Why Mark Zuckerberg has nothing to fear — despite Facebook's massive scandal

Why Mark Zuckerberg has nothing to fear — despite Facebook's massive scandal
Anthony Quintano from Westminster, United States, CC BY 2.0 <https://creativecommons.org/licenses/by/2.0>, via Wikimedia Commons
Mark Zuckerberg

With great fanfare on Thursday, Facebook CEO Mark Zuckerberg announced his company's much-anticipated name change. While he sidestepped some of the more obvious possibilities — "The Borg" or "The Matrix" come to mind — the name that was eventually settled on, Meta, proved to be no less ominous. That was doubly so because Zuckerberg's vision for the company's future was to create a "metaverse," which he has described as an "embodied internet" and "a persistent, synchronous environment." Casey Newton at The Verge described it as "a more maximalist version of Facebook, spanning social presence, office work, and entertainment." One does get the strong impression that Zuckerberg envisions a future where people never unplug from his metaverse, putting them under very non-stop corporate surveillance for profit.

It's an especially sinister move at the current moment, as the company is under international scrutiny for its already overpowering presence in people's lives. A former Facebook employee named Frances Haugen has been releasing a steady stream of leaked documents showing that Facebook knew its social media networks were being used to spread misinformation, stoke often genocidal levels of conflict, and undermine people's mental health — but did little to nothing about it.

All of that negativity keeps people engaged in the site, making the company more money. In one particularly telling example, the site weighted "angry" emoji responses five times more than "like" emoji responses in the algorithm. The company also allowed troll farms trying to tilt the 2020 campaign to reach 140 million users on the eve of the election.

In light of all of this, it's tempting to imagine the company's name change is a clean-up effort, even as company spokespeople deny that's the case.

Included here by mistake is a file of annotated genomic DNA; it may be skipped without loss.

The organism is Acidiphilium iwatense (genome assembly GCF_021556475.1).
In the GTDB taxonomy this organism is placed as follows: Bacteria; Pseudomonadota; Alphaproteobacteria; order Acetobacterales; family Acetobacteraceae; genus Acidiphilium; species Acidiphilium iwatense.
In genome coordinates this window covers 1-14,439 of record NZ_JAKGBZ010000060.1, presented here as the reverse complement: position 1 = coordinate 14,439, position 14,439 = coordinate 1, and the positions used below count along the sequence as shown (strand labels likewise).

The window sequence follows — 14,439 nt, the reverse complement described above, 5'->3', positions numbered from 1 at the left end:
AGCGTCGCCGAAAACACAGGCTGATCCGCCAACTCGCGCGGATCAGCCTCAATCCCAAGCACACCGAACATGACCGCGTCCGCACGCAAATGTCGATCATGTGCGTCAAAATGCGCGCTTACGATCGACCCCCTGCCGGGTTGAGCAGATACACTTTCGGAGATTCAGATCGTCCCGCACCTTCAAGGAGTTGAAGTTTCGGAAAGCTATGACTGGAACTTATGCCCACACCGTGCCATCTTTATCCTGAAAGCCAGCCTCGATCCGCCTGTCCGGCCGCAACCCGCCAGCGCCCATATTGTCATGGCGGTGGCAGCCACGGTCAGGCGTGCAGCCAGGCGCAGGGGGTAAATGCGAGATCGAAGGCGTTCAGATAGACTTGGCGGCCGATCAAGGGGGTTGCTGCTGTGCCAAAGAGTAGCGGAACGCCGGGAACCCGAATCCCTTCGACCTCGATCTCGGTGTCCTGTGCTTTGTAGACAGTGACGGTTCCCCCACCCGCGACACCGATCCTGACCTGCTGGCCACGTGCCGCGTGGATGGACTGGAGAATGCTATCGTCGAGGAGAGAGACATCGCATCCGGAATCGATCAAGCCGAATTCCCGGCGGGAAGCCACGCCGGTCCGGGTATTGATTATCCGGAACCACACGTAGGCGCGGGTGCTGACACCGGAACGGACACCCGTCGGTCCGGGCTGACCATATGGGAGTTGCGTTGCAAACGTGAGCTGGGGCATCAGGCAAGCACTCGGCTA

Certainly, the word in the media coverage is that Facebook (do we have to call it Meta?) is facing what CNN describes as "the most intense and wide-ranging crisis in the company's 17-year history." Politico even reports that "congressional aides involved in efforts to regulate the tech companies say they are fed up with Facebook's government relations strategy," and that doors "across Capitol Hill are shutting on Facebook's army of lobbyists." And stock prices have taken a minor hit, though there are conflicting reports suggesting that it might be more a reaction to Facebook's declining reach in the youth population than any real worry that these scandals will affect the company's bottom line.

All of that negativity keeps people engaged in the site, making the company more money. In one particularly telling example, the site weighted "angry" emoji responses five times more than "like" emoji responses in the algorithm. The company also allowed troll farms trying to tilt the 2020 campaign to reach 140 million users on the eve of the election.

In light of all of this, it's tempting to imagine the company's name change is a clean-up effort, even as company spokespeople deny that's the case.

Certainly, the word in the media coverage is that Facebook (do we have to call it Meta?) is facing what CNN describes as "the most intense and wide-ranging crisis in the company's 17-year history." Politico even reports that "congressional aides involved in efforts to regulate the tech companies say they are fed up with Facebook's government relations strategy," and that doors "across Capitol Hill are shutting on Facebook's army of lobbyists." And stock prices have taken a minor hit, though there are conflicting reports suggesting that it might be more a reaction to Facebook's declining reach in the youth population than any real worry that these scandals will affect the company's bottom line.